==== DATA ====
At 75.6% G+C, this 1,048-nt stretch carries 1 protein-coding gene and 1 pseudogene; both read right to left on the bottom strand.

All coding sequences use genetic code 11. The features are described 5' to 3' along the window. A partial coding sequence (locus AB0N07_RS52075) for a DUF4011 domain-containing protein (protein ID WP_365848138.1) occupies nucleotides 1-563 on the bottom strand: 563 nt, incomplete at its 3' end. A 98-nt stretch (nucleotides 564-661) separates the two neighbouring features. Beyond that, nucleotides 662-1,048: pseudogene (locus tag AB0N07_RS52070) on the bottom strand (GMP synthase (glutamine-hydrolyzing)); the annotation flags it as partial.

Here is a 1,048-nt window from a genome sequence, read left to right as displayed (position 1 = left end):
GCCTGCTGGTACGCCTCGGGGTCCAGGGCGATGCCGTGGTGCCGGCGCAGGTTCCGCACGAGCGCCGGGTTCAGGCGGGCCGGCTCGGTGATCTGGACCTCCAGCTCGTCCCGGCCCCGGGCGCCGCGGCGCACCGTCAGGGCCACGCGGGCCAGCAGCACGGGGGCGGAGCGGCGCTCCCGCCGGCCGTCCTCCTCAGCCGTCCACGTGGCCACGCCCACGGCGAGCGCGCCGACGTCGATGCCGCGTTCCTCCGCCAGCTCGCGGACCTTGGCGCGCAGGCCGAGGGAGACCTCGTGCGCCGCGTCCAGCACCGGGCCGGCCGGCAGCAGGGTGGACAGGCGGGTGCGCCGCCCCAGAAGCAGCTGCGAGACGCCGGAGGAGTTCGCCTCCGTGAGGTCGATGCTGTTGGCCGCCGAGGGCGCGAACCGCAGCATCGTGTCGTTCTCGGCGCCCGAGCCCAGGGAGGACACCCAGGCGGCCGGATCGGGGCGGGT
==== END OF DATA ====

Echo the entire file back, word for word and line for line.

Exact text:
At 75.6% G+C, this 1,048-nt stretch carries 1 protein-coding gene and 1 pseudogene; both read right to left on the bottom strand.

All coding sequences use genetic code 11. The features are described 5' to 3' along the window. A partial coding sequence (locus AB0N07_RS52075) for a DUF4011 domain-containing protein (protein ID WP_365848138.1) occupies nucleotides 1-563 on the bottom strand: 563 nt, incomplete at its 3' end. A 98-nt stretch (nucleotides 564-661) separates the two neighbouring features. Beyond that, nucleotides 662-1,048: pseudogene (locus tag AB0N07_RS52070) on the bottom strand (GMP synthase (glutamine-hydrolyzing)); the annotation flags it as partial.

Here is a 1,048-nt window from a genome sequence, read left to right as displayed (position 1 = left end):
GCCTGCTGGTACGCCTCGGGGTCCAGGGCGATGCCGTGGTGCCGGCGCAGGTTCCGCACGAGCGCCGGGTTCAGGCGGGCCGGCTCGGTGATCTGGACCTCCAGCTCGTCCCGGCCCCGGGCGCCGCGGCGCACCGTCAGGGCCACGCGGGCCAGCAGCACGGGGGCGGAGCGGCGCTCCCGCCGGCCGTCCTCCTCAGCCGTCCACGTGGCCACGCCCACGGCGAGCGCGCCGACGTCGATGCCGCGTTCCTCCGCCAGCTCGCGGACCTTGGCGCGCAGGCCGAGGGAGACCTCGTGCGCCGCGTCCAGCACCGGGCCGGCCGGCAGCAGGGTGGACAGGCGGGTGCGCCGCCCCAGAAGCAGCTGCGAGACGCCGGAGGAGTTCGCCTCCGTGAGGTCGATGCTGTTGGCCGCCGAGGGCGCGAACCGCAGCATCGTGTCGTTCTCGGCGCCCGAGCCCAGGGAGGACACCCAGGCGGCCGGATCGGGGCGGGT